ShippingWatch

European shipowners have no official stance on disputed carbon quotas

The EU Commission's president has said that shipping must file under the union's much-discussed quota system, but ECSA has no official stance on the matter yet. A dispute between Northern Europe and Greece seems to be blocking the issue.

Claes Berglund replaced Panos Laskaridis as president of ECSA at the turn of the year. Photo: PR/Stena

The EU Commission's plans to implement CO2 quotas for shipping have been met with great concern from several places in the industry.

While other organizations have clearly distanced themselves from the proposal, European shipowners still have no official position on the quotas, says Swedish Claes Berglund, new president of the European Community Shipowners' Associations (ECSA), in an interview with ShippingWatch.

"ECSA has not taken a stand on this issue yet. There are no suggestion on the table. We are waiting on a more concrete suggestion. We would really like to be part of that. We are waiting the discussion before we can take a stand. It is too early now," says Berglund.

ECSA has not taking a stand on this issue yet. There are no suggestion on the table. We are waiting on a more concrete suggestion

Claes Berglund, President, ECSA

For years, there has been major pressure from the international community to include the shipping industry in the EU's Emissions Trading System (ETS).

Today, shipping is the only industry that is still not part of the system. But the industry's argument that it needs to be regulated globally, being a global business, seems to be losing momentum.

Shipping must contribute

In her inaugural speech as new president for the EU Commission, Ursula von der Leyen stated clearly that shipping must in the future file under the ETS and, like all other industries, contribute to climate change mitigation.

Whether it is likely that shipping will once again avoid having the quotas imposed is difficult to tell, Berglund reckons. He is, however, not sure whether the quota system is the best solution.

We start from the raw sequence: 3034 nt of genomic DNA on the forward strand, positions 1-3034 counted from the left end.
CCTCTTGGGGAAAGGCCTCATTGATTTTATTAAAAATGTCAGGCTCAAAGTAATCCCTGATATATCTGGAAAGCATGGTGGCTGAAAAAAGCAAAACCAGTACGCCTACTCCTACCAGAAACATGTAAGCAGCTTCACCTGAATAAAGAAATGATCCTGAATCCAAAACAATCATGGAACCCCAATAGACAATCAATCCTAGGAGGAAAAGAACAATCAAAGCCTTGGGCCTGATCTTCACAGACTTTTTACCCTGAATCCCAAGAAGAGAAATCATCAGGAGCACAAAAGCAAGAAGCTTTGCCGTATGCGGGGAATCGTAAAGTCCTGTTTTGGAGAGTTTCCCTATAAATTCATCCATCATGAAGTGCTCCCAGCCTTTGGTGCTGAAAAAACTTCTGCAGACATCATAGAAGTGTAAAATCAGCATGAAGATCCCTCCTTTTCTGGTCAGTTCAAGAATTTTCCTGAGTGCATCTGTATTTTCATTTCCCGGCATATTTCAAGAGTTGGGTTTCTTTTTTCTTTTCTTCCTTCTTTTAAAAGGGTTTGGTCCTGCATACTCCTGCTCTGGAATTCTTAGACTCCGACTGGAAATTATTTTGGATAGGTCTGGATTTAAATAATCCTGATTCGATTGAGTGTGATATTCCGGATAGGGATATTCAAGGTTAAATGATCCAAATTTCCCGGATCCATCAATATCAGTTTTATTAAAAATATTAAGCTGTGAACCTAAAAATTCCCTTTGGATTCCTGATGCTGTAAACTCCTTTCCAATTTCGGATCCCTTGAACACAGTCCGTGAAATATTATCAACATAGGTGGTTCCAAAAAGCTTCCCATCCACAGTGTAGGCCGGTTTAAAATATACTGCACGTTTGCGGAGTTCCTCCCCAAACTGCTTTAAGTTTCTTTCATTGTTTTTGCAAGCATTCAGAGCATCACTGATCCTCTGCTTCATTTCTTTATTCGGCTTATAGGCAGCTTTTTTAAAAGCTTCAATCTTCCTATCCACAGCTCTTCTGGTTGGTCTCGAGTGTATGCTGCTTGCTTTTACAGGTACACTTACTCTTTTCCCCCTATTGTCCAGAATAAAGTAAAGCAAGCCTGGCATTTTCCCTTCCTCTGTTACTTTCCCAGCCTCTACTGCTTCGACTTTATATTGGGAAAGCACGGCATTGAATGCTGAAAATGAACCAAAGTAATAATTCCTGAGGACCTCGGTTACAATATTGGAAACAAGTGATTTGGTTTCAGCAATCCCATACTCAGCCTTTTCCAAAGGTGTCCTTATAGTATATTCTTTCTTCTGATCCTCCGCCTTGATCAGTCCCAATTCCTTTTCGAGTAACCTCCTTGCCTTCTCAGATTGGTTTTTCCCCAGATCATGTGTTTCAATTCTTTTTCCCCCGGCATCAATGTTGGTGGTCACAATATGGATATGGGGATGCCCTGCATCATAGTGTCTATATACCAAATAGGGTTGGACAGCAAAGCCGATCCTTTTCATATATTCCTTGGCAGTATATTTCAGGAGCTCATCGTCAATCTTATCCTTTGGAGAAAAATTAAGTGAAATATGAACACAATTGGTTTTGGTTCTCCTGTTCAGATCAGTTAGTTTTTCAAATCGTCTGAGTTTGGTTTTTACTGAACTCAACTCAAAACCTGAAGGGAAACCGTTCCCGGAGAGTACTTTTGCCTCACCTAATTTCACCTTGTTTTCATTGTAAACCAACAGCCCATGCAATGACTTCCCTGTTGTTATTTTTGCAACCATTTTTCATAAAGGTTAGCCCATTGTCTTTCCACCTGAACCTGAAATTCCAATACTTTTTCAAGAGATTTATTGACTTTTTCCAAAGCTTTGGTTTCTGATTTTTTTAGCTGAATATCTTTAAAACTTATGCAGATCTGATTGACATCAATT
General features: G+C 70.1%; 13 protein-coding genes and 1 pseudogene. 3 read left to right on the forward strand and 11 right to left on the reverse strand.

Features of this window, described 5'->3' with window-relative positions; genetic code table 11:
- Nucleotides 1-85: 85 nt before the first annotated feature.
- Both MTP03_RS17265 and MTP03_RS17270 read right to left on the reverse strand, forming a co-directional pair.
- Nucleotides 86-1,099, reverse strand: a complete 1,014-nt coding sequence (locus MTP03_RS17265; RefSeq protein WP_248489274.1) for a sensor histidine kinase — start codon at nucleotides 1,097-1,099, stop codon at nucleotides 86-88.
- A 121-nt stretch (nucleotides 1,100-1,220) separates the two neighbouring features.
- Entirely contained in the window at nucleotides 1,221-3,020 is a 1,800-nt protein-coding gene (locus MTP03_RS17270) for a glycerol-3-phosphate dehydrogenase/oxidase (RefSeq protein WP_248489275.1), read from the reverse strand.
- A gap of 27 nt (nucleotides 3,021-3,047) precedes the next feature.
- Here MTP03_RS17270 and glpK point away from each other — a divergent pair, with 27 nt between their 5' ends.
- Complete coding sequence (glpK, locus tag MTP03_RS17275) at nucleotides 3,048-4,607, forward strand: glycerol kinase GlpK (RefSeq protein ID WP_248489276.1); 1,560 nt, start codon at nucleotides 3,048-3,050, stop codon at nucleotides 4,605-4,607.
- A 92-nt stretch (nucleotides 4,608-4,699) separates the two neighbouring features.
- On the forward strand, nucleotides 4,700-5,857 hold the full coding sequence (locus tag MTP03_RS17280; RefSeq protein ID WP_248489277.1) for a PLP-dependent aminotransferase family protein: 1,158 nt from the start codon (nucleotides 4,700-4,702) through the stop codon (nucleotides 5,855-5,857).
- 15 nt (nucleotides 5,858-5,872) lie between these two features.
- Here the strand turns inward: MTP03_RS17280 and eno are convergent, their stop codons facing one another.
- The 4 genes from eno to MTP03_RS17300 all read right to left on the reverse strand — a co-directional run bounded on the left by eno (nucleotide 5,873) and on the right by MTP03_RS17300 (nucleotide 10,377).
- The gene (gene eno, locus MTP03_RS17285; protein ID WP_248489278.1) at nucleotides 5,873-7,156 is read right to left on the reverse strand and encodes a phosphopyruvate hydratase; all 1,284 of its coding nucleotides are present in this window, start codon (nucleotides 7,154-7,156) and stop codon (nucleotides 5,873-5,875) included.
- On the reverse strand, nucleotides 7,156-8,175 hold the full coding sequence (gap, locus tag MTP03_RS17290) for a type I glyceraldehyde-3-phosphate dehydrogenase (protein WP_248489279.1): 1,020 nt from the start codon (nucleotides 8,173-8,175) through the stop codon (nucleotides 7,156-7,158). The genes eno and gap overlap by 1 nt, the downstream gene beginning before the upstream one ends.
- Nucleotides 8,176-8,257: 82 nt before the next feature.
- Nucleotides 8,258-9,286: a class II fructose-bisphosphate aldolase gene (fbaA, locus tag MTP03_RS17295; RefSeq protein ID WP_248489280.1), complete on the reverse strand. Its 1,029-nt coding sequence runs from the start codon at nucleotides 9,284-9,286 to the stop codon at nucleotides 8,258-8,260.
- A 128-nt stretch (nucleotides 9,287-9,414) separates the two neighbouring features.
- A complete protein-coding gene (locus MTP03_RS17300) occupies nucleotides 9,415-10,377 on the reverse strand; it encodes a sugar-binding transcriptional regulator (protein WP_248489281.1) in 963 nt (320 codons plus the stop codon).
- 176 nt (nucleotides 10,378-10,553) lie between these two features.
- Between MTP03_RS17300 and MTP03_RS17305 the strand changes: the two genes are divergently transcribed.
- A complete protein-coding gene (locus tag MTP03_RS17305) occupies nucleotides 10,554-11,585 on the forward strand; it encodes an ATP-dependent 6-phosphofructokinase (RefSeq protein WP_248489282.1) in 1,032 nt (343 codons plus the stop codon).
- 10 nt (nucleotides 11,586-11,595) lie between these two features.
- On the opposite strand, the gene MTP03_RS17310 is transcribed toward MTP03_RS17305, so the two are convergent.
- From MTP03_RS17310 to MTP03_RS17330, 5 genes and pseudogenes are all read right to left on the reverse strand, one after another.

Shipping must contribute to climate change mitigation, he emphasizes. This is also reflected in the UN's International Maritime Organization's (IMO) deal from 2018, by which shipping committed to halving its greenhouse gas emissions by 2050, Berglund says.

"European shipping is a subset of the global shipping industry and we always prefer global regulations over regional ones. If in the end we have to implement regional EU measures, we would like to have a close dialog with the Commission on how to do this in the best way. These measures should preferably be efficient in terms of carbon reduction without compromising our competitiveness versus the rest of the world," he says.

"If this is a Maritime ETS or something else, I'm not sure, but we need to discuss this much more."

Troika blocks decision

ECSA's lack of a stance on the European quotas is, according to ShippingWatch's information, due to more than that.

The shipowners' organization has always been a troika consisting of the current president, the vice president and the former president.

As such, President Berglund does not set the direction by himself but needs to agree with Cypriot Philippos Philis, currently vice president, and Greek Panos Laskaridis, who was president himself until the end of last year.

This trio needs to agree before a clear stance is announced. And that has put the organization under pressure concerning the matter of CO2 quotas, as the Greeks have allegedly blocked a decision, declining to face the reality of a future quota system for shipping, sources tell ShippingWatch.

Berglund declines to comment on the information.

Denmark skeptical

Association Danish Shipping is among the organizations looking upon the Commission's statement with skepticism.

European quota trading will not bring along a climate-neutral shipping industry, said Maria Skipper Schwenn, executive director of security, environment and maritime research.

Interest group Bimco, too, has voiced its concern and wants global regulation from the IMO.

In December, the EU Commission presented 50 initiatives, which combined are meant to result in a carbon-neutral EU by 2050.

In the so-called European Green Deal, the Commission states intentions to include shipping in the quota system that the industry has otherwise been fighting vehemently.

English Edit: Jonas Sahl Jørgensen

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